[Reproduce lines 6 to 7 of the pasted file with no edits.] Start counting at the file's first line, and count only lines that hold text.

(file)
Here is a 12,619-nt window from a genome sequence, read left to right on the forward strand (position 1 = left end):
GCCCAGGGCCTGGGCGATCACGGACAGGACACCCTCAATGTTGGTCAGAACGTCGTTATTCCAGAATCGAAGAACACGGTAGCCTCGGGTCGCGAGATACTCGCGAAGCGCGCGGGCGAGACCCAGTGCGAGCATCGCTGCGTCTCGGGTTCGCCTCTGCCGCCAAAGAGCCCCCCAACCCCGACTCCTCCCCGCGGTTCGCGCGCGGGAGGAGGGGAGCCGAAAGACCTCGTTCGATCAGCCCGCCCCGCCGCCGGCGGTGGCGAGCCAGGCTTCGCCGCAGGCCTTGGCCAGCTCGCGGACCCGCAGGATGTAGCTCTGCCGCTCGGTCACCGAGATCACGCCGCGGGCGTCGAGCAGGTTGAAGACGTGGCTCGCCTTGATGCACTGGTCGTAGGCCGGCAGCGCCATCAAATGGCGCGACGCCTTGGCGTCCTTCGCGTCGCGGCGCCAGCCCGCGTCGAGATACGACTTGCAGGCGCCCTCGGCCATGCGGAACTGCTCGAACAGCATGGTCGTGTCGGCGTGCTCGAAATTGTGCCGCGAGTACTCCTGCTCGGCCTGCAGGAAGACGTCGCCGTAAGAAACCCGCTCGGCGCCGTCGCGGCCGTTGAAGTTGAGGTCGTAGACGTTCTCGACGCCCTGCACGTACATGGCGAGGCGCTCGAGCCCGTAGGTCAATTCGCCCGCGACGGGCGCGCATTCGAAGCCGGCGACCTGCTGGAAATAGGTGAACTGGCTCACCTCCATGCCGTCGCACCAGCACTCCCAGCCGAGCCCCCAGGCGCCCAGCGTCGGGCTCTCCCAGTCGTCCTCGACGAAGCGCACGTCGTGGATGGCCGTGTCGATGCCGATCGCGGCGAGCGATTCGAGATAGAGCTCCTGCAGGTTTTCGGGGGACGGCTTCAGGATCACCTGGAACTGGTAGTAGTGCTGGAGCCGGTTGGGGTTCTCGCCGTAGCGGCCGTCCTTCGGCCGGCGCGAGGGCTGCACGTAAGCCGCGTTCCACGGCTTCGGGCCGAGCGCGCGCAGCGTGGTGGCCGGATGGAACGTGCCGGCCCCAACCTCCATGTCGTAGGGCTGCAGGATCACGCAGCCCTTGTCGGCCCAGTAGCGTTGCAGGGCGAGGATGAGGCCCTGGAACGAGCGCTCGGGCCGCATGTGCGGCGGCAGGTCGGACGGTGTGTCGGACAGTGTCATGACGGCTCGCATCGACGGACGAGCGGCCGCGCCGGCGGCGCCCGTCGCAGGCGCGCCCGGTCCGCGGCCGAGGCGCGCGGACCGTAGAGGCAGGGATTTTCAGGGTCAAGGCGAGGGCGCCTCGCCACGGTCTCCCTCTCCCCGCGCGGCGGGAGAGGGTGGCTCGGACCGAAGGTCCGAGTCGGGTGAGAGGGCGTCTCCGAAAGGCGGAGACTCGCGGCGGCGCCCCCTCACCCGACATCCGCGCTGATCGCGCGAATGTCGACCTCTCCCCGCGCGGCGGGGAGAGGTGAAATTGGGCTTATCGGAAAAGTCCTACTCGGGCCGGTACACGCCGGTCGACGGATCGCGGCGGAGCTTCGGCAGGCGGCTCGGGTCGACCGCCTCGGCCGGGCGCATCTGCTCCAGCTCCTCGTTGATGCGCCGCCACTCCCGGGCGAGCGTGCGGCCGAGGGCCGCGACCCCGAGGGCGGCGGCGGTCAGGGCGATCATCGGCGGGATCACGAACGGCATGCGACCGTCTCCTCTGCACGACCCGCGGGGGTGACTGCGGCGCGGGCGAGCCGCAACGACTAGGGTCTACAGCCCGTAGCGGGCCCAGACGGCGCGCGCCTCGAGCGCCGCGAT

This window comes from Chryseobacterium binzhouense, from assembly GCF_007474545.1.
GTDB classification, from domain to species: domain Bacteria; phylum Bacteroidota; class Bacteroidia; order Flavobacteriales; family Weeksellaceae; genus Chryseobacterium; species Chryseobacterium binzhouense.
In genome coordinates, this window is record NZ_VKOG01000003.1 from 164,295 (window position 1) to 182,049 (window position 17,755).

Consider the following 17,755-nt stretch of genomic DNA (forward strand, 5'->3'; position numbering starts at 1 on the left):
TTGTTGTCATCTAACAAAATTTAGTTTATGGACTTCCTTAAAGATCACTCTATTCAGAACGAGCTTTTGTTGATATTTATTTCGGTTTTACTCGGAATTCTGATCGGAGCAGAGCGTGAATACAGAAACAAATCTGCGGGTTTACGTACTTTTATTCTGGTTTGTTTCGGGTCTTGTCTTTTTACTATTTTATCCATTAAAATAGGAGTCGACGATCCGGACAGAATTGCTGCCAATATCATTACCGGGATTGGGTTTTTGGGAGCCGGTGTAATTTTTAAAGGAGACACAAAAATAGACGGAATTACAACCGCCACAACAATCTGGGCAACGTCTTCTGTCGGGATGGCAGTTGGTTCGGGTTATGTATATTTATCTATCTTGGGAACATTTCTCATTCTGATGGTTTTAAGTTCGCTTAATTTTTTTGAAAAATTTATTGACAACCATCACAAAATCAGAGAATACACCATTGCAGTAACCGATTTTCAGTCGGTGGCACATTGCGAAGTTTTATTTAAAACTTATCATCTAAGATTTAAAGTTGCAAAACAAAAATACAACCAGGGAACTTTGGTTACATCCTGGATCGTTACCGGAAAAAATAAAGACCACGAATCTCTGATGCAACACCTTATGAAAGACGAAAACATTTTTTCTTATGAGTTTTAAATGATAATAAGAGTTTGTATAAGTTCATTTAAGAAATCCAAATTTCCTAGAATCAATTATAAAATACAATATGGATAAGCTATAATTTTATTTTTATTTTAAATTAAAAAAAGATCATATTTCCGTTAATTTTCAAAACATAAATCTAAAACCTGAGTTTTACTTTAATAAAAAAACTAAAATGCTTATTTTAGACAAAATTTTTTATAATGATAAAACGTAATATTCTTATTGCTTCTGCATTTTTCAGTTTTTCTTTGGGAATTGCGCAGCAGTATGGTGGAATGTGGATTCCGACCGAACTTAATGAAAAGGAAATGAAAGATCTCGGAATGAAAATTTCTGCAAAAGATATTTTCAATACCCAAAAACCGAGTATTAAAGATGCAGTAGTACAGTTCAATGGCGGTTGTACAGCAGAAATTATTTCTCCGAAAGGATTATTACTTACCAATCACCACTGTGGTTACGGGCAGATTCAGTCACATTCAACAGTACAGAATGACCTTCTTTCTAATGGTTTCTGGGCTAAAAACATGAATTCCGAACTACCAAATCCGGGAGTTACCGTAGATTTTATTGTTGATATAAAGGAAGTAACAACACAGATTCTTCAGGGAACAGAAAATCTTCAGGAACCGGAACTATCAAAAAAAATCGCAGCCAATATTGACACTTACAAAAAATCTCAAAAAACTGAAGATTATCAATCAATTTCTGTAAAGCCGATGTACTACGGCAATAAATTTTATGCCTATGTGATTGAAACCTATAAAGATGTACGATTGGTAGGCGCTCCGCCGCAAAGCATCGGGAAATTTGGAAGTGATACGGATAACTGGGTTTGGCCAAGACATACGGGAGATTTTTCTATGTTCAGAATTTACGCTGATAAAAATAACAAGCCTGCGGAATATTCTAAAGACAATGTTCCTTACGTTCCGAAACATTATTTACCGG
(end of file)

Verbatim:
Consider the following 17,755-nt stretch of genomic DNA (forward strand, 5'->3'; position numbering starts at 1 on the left):
TTGTTGTCATCTAACAAAATTTAGTTTATGGACTTCCTTAAAGATCACTCTATTCAGAACGAGCTTTTGTTGATATTTATTTCGGTTTTACTCGGAATTCTGATCGGAGCAGAGCGTGAATACAGAAACAAATCTGCGGGTTTACGTACTTTTATTCTGGTTTGTTTCGGGTCTTGTCTTTTTACTATTTTATCCATTAAAATAGGAGTCGACGATCCGGACAGAATTGCTGCCAATATCATTACCGGGATTGGGTTTTTGGGAGCCGGTGTAATTTTTAAAGGAGACACAAAAATAGACGGAATTACAACCGCCACAACAATCTGGGCAACGTCTTCTGTCGGGATGGCAGTTGGTTCGGGTTATGTATATTTATCTATCTTGGGAACATTTCTCATTCTGATGGTTTTAAGTTCGCTTAATTTTTTTGAAAAATTTATTGACAACCATCACAAAATCAGAGAATACACCATTGCAGTAACCGATTTTCAGTCGGTGGCACATTGCGAAGTTTTATTTAAAACTTATCATCTAAGATTTAAAGTTGCAAAACAAAAATACAACCAGGGAACTTTGGTTACATCCTGGATCGTTACCGGAAAAAATAAAGACCACGAATCTCTGATGCAACACCTTATGAAAGACGAAAACATTTTTTCTTATGAGTTTTAAATGATAATAAGAGTTTGTATAAGTTCATTTAAGAAATCCAAATTTCCTAGAATCAATTATAAAATACAATATGGATAAGCTATAATTTTATTTTTATTTTAAATTAAAAAAAGATCATATTTCCGTTAATTTTCAAAACATAAATCTAAAACCTGAGTTTTACTTTAATAAAAAAACTAAAATGCTTATTTTAGACAAAATTTTTTATAATGATAAAACGTAATATTCTTATTGCTTCTGCATTTTTCAGTTTTTCTTTGGGAATTGCGCAGCAGTATGGTGGAATGTGGATTCCGACCGAACTTAATGAAAAGGAAATGAAAGATCTCGGAATGAAAATTTCTGCAAAAGATATTTTCAATACCCAAAAACCGAGTATTAAAGATGCAGTAGTACAGTTCAATGGCGGTTGTACAGCAGAAATTATTTCTCCGAAAGGATTATTACTTACCAATCACCACTGTGGTTACGGGCAGATTCAGTCACATTCAACAGTACAGAATGACCTTCTTTCTAATGGTTTCTGGGCTAAAAACATGAATTCCGAACTACCAAATCCGGGAGTTACCGTAGATTTTATTGTTGATATAAAGGAAGTAACAACACAGATTCTTCAGGGAACAGAAAATCTTCAGGAACCGGAACTATCAAAAAAAATCGCAGCCAATATTGACACTTACAAAAAATCTCAAAAAACTGAAGATTATCAATCAATTTCTGTAAAGCCGATGTACTACGGCAATAAATTTTATGCCTATGTGATTGAAACCTATAAAGATGTACGATTGGTAGGCGCTCCGCCGCAAAGCATCGGGAAATTTGGAAGTGATACGGATAACTGGGTTTGGCCAAGACATACGGGAGATTTTTCTATGTTCAGAATTTACGCTGATAAAAATAACAAGCCTGCGGAATATTCTAAAGACAATGTTCCTTACGTTCCGAAACATTATTTACCGG